How many cabinet ministers will vote against gay marriage?

Faith minister Sayeeda Warsi, who attends cabinet, is the latest figure to raise concerns over the policy.

Ed Miliband declared earlier this week that the shadow cabinet was "united in supporting same sex marriage" but David Cameron can't say the same of his top team. Environment Secretary Owen Paterson, a renowned social conservative, has said that he does not support the move and Welsh Secretary David Jones has indicated that he will vote against it while refusing to say why. Defence Secretary Philip Hammond does not oppose equal marriage as such but has suggested that its introduction should be delayed to allow the government to "focus on the things that matter".

Today it emerged that Sayeeda Warsi, who attends cabinet as minister for faith communities and as a senior Foreign Office minister, also has concerns over the policy. In a letter leaked to the Daily Mail, Warsi asked equalities minister Maria Miller, who is piloting the legislation through parliament, to provide "clarity" on "how the legislation will protect religious freedom". She added: "What legal protection will churches and other places of worship be afforded from challenges if they refuse to undertake same-sex marriage? What legal support will be afforded to churches and others places of worship if they're challenged individually or as an organisation?"

Warsi's letter, sent after Miller's statement to MPs, is significant because it shows that even the "quadruple lock" preventing religious institutions being forced to marry same-sex couples has not been enough to assuage Tory concerns. The lock will ensure that neither religious organisations nor individual ministers will be compelled to hold the weddings on their premises, that no discrimination claims can be brought against them for refusing to marry a same-sex couple, and that religious organisations who do support equal marriage will be required to formally opt-in. In addition, the Church of England and Church in Wales will be banned from hosting same-sex weddings without new primary legislation. Some Tories are pushing for the latter measure to apply to all religious organisations.

Should Conservative cabinet ministers vote against equal marriage, it will not qualify as a rebellion because David Cameron has offered a free vote to his MPs. Ed Miliband and Nick Clegg have since followed suit after the government agreed to allow religious organisations to hold same-sex marriages.

Faith minister Sayeeda Warsi asked equalities minister Maria Miller to offer greater "clarity" on gay marriage. Photograph: Getty Images.

George Eaton is political editor of the New Statesman.

Photo: Getty
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What Jeremy Corbyn gets right about the single market

Technically, you can be outside the EU but inside the single market. Philosophically, you're still in the EU. 

I’ve been trying to work out what bothers me about the response to Jeremy Corbyn’s interview on the Andrew Marr programme.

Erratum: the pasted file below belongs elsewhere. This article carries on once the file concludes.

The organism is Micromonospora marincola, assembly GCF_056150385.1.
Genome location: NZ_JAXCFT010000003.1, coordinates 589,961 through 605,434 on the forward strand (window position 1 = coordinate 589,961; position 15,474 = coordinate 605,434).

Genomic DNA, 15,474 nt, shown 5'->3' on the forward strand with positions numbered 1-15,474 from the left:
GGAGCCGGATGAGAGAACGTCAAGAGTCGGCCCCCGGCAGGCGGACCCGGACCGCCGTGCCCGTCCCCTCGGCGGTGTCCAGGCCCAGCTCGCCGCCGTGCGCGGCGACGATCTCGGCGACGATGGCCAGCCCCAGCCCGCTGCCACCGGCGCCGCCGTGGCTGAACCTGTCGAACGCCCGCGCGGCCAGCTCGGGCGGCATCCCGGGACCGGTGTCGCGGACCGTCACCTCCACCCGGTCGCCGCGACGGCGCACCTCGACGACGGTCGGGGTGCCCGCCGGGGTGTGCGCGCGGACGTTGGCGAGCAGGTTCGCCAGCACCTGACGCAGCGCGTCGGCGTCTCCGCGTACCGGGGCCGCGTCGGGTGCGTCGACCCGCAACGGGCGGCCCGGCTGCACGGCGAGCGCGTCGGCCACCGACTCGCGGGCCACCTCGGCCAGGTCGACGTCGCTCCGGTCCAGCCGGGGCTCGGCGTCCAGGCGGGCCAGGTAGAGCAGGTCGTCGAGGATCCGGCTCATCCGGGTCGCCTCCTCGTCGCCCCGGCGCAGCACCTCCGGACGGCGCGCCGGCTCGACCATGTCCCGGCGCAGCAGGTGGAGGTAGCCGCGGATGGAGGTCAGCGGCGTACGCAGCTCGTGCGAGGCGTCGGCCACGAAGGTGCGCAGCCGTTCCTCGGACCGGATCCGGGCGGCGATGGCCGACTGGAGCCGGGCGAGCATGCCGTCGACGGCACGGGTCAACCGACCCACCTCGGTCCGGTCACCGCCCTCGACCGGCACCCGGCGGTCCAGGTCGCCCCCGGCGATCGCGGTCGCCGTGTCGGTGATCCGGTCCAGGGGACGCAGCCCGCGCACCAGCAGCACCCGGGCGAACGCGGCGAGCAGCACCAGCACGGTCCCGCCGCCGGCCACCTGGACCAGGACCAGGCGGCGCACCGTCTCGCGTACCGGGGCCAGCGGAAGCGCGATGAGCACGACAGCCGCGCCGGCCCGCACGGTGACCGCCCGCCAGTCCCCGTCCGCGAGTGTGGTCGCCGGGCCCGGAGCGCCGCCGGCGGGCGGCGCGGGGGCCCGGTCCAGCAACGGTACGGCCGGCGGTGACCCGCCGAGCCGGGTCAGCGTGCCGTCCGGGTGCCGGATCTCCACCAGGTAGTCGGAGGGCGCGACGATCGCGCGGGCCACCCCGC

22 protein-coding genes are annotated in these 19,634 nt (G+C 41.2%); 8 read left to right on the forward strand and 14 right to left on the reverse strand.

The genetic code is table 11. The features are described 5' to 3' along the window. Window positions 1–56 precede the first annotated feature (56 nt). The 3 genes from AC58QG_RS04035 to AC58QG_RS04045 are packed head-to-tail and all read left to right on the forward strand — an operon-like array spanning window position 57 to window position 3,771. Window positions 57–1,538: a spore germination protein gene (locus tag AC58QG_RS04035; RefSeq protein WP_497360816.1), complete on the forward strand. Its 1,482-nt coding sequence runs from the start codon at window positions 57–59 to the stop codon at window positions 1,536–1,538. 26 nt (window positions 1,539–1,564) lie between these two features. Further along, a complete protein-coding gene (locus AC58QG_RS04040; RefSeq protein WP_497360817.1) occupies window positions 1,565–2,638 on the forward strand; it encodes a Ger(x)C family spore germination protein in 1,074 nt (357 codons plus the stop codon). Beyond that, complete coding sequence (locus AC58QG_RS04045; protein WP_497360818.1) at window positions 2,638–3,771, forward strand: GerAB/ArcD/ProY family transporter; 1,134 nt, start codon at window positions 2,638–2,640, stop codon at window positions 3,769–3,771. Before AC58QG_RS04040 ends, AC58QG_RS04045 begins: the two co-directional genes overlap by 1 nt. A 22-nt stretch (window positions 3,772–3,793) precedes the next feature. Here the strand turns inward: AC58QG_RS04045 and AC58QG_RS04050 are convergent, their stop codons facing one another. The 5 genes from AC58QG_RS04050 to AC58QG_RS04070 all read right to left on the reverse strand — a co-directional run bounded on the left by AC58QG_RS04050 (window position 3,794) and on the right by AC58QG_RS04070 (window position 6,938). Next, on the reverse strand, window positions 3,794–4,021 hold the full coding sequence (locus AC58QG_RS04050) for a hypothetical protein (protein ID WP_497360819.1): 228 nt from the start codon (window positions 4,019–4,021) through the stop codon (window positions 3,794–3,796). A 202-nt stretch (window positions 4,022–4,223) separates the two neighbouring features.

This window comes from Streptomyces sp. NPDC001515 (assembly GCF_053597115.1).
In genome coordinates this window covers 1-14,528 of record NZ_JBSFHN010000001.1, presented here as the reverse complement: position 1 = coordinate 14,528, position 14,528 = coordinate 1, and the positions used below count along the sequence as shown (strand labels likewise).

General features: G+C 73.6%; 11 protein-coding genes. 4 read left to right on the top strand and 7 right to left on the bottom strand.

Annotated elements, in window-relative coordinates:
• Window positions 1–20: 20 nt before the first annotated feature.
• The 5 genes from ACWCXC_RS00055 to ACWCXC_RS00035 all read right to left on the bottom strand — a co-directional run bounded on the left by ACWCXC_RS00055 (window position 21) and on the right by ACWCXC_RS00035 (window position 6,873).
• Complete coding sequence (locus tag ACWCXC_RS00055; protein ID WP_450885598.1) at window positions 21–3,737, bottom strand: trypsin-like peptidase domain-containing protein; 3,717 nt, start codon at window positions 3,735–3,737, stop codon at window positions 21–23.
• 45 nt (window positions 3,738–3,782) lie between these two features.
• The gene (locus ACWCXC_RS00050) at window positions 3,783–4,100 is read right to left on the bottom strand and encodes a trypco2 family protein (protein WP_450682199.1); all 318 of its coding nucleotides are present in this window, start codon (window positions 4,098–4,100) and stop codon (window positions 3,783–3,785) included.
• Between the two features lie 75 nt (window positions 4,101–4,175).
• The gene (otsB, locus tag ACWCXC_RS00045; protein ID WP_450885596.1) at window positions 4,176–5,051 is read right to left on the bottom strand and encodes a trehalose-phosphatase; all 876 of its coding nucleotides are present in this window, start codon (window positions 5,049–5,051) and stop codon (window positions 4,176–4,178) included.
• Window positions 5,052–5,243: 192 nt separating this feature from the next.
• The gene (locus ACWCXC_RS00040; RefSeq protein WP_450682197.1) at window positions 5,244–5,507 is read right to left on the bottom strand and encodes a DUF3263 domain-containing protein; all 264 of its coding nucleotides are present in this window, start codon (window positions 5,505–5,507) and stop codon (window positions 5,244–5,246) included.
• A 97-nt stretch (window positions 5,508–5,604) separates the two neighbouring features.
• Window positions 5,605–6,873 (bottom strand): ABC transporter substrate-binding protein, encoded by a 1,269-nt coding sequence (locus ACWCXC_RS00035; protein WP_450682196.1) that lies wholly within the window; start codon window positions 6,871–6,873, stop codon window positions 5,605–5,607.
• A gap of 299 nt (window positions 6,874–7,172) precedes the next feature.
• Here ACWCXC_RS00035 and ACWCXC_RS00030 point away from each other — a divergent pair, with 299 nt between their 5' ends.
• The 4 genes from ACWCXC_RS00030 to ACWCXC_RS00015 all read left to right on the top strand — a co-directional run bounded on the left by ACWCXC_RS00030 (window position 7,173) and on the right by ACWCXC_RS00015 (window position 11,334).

What bothers me about Corbyn’s interview is obvious: the use of the phrase “wholesale importation” to describe people coming from Eastern Europe to the United Kingdom makes them sound like boxes of sugar rather than people. Adding to that, by suggesting that this “importation” had “destroy[ed] conditions”, rather than laying the blame on Britain’s under-enforced and under-regulated labour market, his words were more appropriate to a politician who believes that immigrants are objects to be scapegoated, not people to be served. (Though perhaps that is appropriate for the leader of the Labour Party if recent history is any guide.)

But I’m bothered, too, by the reaction to another part of his interview, in which the Labour leader said that Britain must leave the single market as it leaves the European Union. The response to this, which is technically correct, has been to attack Corbyn as Liechtenstein, Switzerland, Norway and Iceland are members of the single market but not the European Union.

In my view, leaving the single market will make Britain poorer in the short and long term, will immediately render much of Labour’s 2017 manifesto moot and will, in the long run, be a far bigger victory for right-wing politics than any mere election. Corbyn’s view, that the benefits of freeing a British government from the rules of the single market will outweigh the costs, doesn’t seem very likely to me. So why do I feel so uneasy about the claim that you can be a member of the single market and not the European Union?

I think it’s because the difficult truth is that these countries are, de facto, in the European Union in any meaningful sense. By any estimation, the three pillars of Britain’s “Out” vote were, firstly, control over Britain’s borders, aka the end of the free movement of people, secondly, more money for the public realm aka £350m a week for the NHS, and thirdly control over Britain’s own laws. It’s hard to see how, if the United Kingdom continues to be subject to the free movement of people, continues to pay large sums towards the European Union, and continues to have its laws set elsewhere, we have “honoured the referendum result”.

None of which changes my view that leaving the single market would be a catastrophe for the United Kingdom. But retaining Britain’s single market membership starts with making the argument for single market membership, not hiding behind rhetorical tricks about whether or not single market membership was on the ballot last June, when it quite clearly was. 

Stephen Bush is special correspondent at the New Statesman. His daily briefing, Morning Call, provides a quick and essential guide to domestic and global politics.